“ELECTRICAL STORM” is the mandatory new song that always inhabits a greatest-hit compilation, equipped with pointless and pretentious capitalization (kind of a reverse nine inch nails thing going on here). I saw the video for this song and managed to also hear the song while watching. Similar formula as “Beautiful Day”; in fact, I think U2’s focus group dropped the ball on the track sequencing here—why juxtapose two songs that sound similar? U2 must have used the same team that decided the lopsided track sequencing for Pop. Subsequent is another Achtung Baby hit—the moving and frequently played “One”. Obviously, U2 and their focus group were conscious in stacking all the big hits early on the album. Why? Don’t ask me. My thinking is the person who bought the album is the last person you need to be selling to. Next is a bit of a surprise, a track from The Passengers album: “Miss Sarajevo”. Many people forget that whole endeavor. Heck, I even remember Larry and Adam’s new Mission Impossible theme…I have too much meaningless information in my head. “Miss Sarajevo” is a nice bite off the Velvet Underground, though VU would’ve had the good sense to keep the obese opera-singer away from the recording studio. “Stay (Faraway, So Close!)” is a horrible title, but a decent pop rock ballad. U2’s middle-of-the-road attempt at light soul, “Stuck in a Moment You Can't Get Out Of” has a superior title, but lacks the spark of “Stay”. When they did the NFL tie-in video for this song, I knew without any doubt whatsoever that U2 had become…well, whores. Probably thinking “All That You Can’t Stomach” hasn’t moved all the units it still has potential to move, the U2 team decided to give cynical listeners like myself a break by placing only two cuts from that maudlin collection, which Rolling Stone inanely declared “a masterpiece”.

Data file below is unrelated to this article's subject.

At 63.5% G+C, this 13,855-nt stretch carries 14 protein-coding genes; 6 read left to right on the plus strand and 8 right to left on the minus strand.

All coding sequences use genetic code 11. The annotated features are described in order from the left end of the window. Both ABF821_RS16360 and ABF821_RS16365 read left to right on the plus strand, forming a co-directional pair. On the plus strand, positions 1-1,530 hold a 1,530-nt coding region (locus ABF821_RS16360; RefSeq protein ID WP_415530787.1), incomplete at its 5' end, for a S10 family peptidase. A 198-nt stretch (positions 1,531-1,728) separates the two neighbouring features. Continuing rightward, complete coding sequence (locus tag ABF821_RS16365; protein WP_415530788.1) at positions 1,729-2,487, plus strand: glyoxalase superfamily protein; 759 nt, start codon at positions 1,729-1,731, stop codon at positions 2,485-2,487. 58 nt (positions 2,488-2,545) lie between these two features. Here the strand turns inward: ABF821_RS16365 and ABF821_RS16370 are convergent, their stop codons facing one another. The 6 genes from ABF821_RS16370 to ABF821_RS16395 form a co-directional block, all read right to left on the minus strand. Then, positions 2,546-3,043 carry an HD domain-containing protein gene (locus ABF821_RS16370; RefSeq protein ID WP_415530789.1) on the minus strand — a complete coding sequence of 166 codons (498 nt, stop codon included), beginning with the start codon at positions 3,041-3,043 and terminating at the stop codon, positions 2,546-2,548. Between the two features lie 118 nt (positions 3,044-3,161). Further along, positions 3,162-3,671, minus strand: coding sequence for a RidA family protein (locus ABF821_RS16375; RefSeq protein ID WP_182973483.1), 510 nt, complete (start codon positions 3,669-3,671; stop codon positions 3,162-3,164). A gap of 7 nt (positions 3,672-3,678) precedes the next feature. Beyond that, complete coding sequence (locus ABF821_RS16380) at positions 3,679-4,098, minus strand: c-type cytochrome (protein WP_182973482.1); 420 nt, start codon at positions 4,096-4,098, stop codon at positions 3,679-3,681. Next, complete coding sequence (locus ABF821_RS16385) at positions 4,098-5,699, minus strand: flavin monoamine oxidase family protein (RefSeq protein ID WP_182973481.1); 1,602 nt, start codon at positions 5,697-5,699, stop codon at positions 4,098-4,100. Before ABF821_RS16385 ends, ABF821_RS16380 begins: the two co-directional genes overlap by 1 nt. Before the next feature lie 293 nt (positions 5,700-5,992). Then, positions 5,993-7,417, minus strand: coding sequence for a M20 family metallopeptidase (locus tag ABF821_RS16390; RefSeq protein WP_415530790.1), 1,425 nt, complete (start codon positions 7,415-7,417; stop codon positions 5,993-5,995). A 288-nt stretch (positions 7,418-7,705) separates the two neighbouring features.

The Rest of Best Of 1990-2000 focuses primarily on their 1997 effort Pop or more appropriately, Pop: The Special Edition. “Gone” is a non-offensive yet forgettable song; Flood produced this Pop track sans Brian Eno (who was so disgusted by the Edge’s mid-life crisis guitar playing, he refused to produce the album). Do you want to hear my impersonation of Flood at work in the studio? Okay. Flood: “Sounds great, but let me intentionally overheat the track with loads of fuzz.” After Pop received mix reviews from critics and record-buyers, U2 started bitching about the production in the press…a production they had several years to work on. I find it hysterical that every track from Pop on the “Best Of” is a “new mix”; clearly, since Pop was considered a failure (even though it still went platinum) the band had to blame it on something, being the politicians they have become. Don’t even ask me why four guys who have been professional musicians for over twenty years are so reliant on the right team of producers. I guess U2 and Aerosmith have more in common than most would think. You’ll notice that the songs from popular albums like Achtung Baby and “All You Can’t Stomach” don’t have the “new mix” surgery performed on them. My prediction for the new mix of “Gone” is this: lower fuzz, higher Bono.